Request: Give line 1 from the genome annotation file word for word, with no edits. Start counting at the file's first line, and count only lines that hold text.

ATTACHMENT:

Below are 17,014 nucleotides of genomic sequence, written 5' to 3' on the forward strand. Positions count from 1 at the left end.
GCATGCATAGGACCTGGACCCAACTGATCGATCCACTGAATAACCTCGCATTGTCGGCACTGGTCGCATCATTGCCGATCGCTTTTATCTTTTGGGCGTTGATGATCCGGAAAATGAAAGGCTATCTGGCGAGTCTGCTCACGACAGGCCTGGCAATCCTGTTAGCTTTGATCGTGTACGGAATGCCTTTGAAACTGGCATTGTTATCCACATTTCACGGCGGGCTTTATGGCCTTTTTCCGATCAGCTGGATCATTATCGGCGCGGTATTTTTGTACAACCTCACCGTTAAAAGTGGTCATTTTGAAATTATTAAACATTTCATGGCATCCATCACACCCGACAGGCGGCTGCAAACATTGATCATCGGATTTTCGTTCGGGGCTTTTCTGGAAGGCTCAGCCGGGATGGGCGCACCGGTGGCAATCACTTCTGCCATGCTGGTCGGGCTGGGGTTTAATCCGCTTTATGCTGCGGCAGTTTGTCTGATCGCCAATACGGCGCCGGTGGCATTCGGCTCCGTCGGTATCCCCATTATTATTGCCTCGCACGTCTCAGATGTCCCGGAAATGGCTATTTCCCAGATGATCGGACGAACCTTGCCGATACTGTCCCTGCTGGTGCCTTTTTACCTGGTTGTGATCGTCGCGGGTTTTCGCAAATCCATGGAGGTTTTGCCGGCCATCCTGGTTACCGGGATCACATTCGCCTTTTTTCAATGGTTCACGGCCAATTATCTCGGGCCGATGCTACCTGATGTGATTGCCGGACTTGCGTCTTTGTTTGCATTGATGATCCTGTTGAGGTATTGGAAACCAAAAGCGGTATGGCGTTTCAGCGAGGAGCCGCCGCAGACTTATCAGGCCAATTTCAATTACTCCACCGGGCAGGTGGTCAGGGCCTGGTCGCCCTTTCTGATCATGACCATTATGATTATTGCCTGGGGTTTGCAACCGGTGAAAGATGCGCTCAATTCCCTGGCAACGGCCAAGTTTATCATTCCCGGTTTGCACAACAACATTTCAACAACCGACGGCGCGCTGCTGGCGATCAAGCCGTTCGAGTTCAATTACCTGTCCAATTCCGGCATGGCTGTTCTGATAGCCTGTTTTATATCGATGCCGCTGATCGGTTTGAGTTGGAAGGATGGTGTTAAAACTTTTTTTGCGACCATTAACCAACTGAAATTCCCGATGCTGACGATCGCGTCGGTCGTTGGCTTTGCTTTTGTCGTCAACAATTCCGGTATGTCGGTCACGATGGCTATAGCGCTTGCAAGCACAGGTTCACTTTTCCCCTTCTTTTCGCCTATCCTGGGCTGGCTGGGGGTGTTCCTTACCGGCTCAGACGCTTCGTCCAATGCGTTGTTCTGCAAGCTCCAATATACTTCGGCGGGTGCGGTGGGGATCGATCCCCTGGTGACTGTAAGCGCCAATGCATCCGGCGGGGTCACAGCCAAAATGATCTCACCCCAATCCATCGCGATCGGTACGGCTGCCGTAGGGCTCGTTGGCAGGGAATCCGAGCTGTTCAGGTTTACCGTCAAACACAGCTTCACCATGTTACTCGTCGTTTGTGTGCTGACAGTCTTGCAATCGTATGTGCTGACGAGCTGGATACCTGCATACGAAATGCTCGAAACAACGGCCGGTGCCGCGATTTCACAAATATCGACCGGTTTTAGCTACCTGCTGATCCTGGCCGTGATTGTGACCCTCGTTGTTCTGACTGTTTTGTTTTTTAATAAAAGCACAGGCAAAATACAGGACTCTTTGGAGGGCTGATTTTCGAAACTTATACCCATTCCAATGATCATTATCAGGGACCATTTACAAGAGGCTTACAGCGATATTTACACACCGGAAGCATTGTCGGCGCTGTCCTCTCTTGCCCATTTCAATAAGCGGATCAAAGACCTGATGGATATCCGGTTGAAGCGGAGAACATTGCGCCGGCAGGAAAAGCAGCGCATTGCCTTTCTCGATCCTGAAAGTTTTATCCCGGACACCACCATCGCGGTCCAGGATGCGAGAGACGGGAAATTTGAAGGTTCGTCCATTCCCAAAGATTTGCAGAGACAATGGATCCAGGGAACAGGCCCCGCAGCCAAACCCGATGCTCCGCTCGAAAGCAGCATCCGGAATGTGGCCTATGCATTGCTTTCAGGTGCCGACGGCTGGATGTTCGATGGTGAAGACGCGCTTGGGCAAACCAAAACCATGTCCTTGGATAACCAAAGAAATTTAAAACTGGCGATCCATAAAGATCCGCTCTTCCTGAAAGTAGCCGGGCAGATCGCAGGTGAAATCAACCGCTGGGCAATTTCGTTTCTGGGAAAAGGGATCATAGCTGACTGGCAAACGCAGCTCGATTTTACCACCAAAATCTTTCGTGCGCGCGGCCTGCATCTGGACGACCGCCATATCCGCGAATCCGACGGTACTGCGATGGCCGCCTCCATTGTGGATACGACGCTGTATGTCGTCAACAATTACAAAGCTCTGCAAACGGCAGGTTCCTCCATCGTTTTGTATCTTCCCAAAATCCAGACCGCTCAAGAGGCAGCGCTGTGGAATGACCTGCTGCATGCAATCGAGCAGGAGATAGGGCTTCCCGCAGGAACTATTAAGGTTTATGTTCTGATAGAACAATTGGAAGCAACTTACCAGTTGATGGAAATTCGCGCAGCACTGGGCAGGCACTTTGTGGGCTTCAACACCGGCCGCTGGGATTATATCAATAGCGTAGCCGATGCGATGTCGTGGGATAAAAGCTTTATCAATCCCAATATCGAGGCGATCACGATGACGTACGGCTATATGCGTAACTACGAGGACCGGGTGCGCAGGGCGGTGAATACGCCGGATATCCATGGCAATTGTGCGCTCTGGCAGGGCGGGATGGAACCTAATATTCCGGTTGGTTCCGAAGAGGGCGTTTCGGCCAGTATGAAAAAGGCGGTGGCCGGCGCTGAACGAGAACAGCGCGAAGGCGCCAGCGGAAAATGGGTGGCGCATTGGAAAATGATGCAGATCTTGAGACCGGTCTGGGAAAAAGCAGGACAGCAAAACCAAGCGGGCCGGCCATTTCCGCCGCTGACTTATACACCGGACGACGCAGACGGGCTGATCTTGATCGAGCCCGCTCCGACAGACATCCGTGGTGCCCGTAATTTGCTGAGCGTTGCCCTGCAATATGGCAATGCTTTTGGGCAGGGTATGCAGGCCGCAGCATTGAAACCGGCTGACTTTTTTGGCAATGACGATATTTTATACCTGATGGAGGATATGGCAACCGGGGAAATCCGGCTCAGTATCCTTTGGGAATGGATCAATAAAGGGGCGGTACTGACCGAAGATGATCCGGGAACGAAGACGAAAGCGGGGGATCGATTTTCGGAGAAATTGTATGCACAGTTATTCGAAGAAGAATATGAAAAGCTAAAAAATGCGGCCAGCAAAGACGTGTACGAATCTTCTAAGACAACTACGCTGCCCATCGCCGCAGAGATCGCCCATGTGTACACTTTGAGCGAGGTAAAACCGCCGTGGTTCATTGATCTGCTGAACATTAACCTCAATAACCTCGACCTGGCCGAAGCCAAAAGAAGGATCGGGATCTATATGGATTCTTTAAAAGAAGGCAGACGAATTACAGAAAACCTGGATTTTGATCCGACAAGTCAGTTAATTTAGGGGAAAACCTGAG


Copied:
Below are 17,014 nucleotides of genomic sequence, written 5' to 3' on the forward strand. Positions count from 1 at the left end.